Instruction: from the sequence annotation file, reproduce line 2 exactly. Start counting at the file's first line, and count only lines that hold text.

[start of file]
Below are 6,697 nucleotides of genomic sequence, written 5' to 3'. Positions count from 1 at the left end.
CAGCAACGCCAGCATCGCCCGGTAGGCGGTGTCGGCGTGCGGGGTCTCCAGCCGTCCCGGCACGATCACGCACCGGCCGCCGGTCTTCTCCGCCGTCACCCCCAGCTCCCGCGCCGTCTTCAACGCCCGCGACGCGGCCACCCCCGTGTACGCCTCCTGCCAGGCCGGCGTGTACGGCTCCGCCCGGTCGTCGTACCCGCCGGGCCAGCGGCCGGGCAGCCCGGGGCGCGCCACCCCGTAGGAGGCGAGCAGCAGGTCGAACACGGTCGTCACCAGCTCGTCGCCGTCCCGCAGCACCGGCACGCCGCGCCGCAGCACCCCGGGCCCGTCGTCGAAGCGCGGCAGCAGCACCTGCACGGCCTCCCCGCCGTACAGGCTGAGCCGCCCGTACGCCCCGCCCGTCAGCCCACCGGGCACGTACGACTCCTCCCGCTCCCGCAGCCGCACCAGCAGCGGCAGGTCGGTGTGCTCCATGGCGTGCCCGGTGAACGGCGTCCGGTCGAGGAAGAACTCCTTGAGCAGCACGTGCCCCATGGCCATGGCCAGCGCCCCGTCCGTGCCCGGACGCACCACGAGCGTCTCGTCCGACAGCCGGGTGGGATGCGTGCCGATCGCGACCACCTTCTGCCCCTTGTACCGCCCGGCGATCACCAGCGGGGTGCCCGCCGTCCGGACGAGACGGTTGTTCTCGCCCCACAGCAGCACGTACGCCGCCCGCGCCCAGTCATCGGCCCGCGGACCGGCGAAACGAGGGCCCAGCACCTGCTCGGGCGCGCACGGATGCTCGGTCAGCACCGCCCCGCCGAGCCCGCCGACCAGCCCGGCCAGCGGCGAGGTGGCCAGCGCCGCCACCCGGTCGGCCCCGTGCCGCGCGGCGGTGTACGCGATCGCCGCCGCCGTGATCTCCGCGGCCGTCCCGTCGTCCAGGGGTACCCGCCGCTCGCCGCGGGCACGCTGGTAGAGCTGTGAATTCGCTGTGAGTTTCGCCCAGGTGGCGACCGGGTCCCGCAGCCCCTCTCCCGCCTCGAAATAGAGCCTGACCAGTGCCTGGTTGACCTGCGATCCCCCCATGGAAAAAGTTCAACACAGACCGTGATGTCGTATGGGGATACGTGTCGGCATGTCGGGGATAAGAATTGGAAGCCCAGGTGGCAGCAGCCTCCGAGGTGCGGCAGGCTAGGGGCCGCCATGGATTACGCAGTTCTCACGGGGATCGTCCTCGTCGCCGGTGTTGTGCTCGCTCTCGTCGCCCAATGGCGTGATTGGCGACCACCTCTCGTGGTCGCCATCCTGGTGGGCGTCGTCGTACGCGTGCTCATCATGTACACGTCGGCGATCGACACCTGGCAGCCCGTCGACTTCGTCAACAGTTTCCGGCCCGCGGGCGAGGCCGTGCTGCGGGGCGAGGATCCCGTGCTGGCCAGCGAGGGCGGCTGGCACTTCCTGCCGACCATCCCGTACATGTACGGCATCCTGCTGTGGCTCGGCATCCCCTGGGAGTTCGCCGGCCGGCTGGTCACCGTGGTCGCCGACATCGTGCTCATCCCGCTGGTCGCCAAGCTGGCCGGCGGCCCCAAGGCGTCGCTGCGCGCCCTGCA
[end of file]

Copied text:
CAGCAACGCCAGCATCGCCCGGTAGGCGGTGTCGGCGTGCGGGGTCTCCAGCCGTCCCGGCACGATCACGCACCGGCCGCCGGTCTTCTCCGCCGTCACCCCCAGCTCCCGCGCCGTCTTCAACGCCCGCGACGCGGCCACCCCCGTGTACGCCTCCTGCCAGGCCGGCGTGTACGGCTCCGCCCGGTCGTCGTACCCGCCGGGCCAGCGGCCGGGCAGCCCGGGGCGCGCCACCCCGTAGGAGGCGAGCAGCAGGTCGAACACGGTCGTCACCAGCTCGTCGCCGTCCCGCAGCACCGGCACGCCGCGCCGCAGCACCCCGGGCCCGTCGTCGAAGCGCGGCAGCAGCACCTGCACGGCCTCCCCGCCGTACAGGCTGAGCCGCCCGTACGCCCCGCCCGTCAGCCCACCGGGCACGTACGACTCCTCCCGCTCCCGCAGCCGCACCAGCAGCGGCAGGTCGGTGTGCTCCATGGCGTGCCCGGTGAACGGCGTCCGGTCGAGGAAGAACTCCTTGAGCAGCACGTGCCCCATGGCCATGGCCAGCGCCCCGTCCGTGCCCGGACGCACCACGAGCGTCTCGTCCGACAGCCGGGTGGGATGCGTGCCGATCGCGACCACCTTCTGCCCCTTGTACCGCCCGGCGATCACCAGCGGGGTGCCCGCCGTCCGGACGAGACGGTTGTTCTCGCCCCACAGCAGCACGTACGCCGCCCGCGCCCAGTCATCGGCCCGCGGACCGGCGAAACGAGGGCCCAGCACCTGCTCGGGCGCGCACGGATGCTCGGTCAGCACCGCCCCGCCGAGCCCGCCGACCAGCCCGGCCAGCGGCGAGGTGGCCAGCGCCGCCACCCGGTCGGCCCCGTGCCGCGCGGCGGTGTACGCGATCGCCGCCGCCGTGATCTCCGCGGCCGTCCCGTCGTCCAGGGGTACCCGCCGCTCGCCGCGGGCACGCTGGTAGAGCTGTGAATTCGCTGTGAGTTTCGCCCAGGTGGCGACCGGGTCCCGCAGCCCCTCTCCCGCCTCGAAATAGAGCCTGACCAGTGCCTGGTTGACCTGCGATCCCCCCATGGAAAAAGTTCAACACAGACCGTGATGTCGTATGGGGATACGTGTCGGCATGTCGGGGATAAGAATTGGAAGCCCAGGTGGCAGCAGCCTCCGAGGTGCGGCAGGCTAGGGGCCGCCATGGATTACGCAGTTCTCACGGGGATCGTCCTCGTCGCCGGTGTTGTGCTCGCTCTCGTCGCCCAATGGCGTGATTGGCGACCACCTCTCGTGGTCGCCATCCTGGTGGGCGTCGTCGTACGCGTGCTCATCATGTACACGTCGGCGATCGACACCTGGCAGCCCGTCGACTTCGTCAACAGTTTCCGGCCCGCGGGCGAGGCCGTGCTGCGGGGCGAGGATCCCGTGCTGGCCAGCGAGGGCGGCTGGCACTTCCTGCCGACCATCCCGTACATGTACGGCATCCTGCTGTGGCTCGGCATCCCCTGGGAGTTCGCCGGCCGGCTGGTCACCGTGGTCGCCGACATCGTGCTCATCCCGCTGGTCGCCAAGCTGGCCGGCGGCCCCAAGGCGTCGCTGCGCGCCCTGCA